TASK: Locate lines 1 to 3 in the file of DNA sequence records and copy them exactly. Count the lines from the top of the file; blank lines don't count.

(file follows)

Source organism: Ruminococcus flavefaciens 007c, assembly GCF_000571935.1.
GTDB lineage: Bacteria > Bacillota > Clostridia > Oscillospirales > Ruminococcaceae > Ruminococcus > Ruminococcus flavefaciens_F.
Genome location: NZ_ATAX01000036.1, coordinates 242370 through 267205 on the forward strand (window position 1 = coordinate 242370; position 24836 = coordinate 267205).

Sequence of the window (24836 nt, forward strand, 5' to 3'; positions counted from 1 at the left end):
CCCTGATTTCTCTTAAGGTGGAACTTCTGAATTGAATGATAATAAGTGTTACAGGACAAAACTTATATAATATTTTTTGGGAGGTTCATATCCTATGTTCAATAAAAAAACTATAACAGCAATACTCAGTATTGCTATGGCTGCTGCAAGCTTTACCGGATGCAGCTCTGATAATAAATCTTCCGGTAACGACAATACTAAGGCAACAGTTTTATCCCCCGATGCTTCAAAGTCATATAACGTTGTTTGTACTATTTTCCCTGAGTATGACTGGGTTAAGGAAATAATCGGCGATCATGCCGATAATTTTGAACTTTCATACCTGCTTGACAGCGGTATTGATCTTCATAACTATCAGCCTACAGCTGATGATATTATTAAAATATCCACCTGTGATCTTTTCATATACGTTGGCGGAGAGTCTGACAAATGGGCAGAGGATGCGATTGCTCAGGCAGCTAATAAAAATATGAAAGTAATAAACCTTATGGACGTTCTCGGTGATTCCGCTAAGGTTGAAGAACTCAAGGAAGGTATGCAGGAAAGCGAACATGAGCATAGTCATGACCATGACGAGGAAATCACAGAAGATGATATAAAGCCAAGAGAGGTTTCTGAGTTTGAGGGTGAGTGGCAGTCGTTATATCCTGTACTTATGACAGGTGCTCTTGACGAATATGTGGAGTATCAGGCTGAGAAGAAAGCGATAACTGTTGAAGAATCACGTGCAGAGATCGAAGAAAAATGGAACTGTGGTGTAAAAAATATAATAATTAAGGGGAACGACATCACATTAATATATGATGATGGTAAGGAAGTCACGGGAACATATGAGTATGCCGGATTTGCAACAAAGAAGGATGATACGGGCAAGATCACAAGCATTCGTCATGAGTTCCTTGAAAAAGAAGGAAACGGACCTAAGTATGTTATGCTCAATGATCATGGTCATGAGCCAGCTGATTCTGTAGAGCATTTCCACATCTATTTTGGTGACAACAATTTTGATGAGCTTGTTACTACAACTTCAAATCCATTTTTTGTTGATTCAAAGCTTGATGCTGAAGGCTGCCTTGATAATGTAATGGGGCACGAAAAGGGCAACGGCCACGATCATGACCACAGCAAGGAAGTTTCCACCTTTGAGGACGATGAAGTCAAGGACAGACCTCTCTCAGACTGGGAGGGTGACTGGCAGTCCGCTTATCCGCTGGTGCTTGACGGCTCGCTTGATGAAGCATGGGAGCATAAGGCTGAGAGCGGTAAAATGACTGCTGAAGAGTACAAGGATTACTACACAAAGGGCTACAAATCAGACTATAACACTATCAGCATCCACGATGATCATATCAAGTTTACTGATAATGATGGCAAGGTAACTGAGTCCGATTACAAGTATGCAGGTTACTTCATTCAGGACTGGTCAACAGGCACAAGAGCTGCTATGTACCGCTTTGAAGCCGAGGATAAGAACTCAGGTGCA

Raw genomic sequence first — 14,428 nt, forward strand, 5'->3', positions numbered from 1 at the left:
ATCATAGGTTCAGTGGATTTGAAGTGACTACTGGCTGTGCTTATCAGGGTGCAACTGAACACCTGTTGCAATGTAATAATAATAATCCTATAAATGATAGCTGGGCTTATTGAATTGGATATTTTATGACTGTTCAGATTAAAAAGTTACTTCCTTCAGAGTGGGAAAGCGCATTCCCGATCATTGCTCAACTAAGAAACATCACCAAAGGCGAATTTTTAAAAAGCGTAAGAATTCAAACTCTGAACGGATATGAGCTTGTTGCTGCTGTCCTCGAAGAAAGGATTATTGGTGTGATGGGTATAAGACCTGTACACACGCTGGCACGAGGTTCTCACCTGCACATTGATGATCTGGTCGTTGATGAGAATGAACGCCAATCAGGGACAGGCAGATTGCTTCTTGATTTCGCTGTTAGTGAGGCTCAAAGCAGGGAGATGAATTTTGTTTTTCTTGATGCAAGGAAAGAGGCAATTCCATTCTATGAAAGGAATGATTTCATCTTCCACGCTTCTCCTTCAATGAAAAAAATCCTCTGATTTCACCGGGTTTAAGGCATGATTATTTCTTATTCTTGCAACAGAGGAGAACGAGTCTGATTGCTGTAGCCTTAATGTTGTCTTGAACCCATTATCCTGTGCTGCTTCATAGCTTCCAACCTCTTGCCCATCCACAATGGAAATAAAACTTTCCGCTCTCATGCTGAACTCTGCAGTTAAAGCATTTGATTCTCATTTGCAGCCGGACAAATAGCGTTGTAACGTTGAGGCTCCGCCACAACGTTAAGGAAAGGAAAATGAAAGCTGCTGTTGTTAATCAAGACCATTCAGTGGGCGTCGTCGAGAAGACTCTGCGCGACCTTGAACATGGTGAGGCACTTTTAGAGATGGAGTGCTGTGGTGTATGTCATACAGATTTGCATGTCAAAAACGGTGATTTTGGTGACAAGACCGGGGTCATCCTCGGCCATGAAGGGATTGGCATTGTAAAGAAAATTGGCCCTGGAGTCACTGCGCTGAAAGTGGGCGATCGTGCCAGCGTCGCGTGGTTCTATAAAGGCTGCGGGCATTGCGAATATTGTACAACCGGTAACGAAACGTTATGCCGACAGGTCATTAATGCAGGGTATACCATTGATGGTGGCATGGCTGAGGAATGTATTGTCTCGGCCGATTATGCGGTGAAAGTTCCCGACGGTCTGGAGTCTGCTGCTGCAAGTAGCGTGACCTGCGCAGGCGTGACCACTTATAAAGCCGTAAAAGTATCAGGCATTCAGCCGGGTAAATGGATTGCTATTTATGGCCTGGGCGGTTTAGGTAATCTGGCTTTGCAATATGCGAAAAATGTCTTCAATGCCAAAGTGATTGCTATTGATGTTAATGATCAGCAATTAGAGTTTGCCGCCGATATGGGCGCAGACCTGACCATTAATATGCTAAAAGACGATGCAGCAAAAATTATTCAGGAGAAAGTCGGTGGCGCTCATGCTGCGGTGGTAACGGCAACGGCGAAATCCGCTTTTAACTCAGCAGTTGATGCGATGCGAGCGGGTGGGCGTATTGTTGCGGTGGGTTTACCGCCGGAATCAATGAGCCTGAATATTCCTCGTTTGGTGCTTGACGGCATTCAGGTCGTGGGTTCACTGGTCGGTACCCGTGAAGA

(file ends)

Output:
Source organism: Ruminococcus flavefaciens 007c, assembly GCF_000571935.1.
GTDB lineage: Bacteria > Bacillota > Clostridia > Oscillospirales > Ruminococcaceae > Ruminococcus > Ruminococcus flavefaciens_F.
Genome location: NZ_ATAX01000036.1, coordinates 242370 through 267205 on the forward strand (window position 1 = coordinate 242370; position 24836 = coordinate 267205).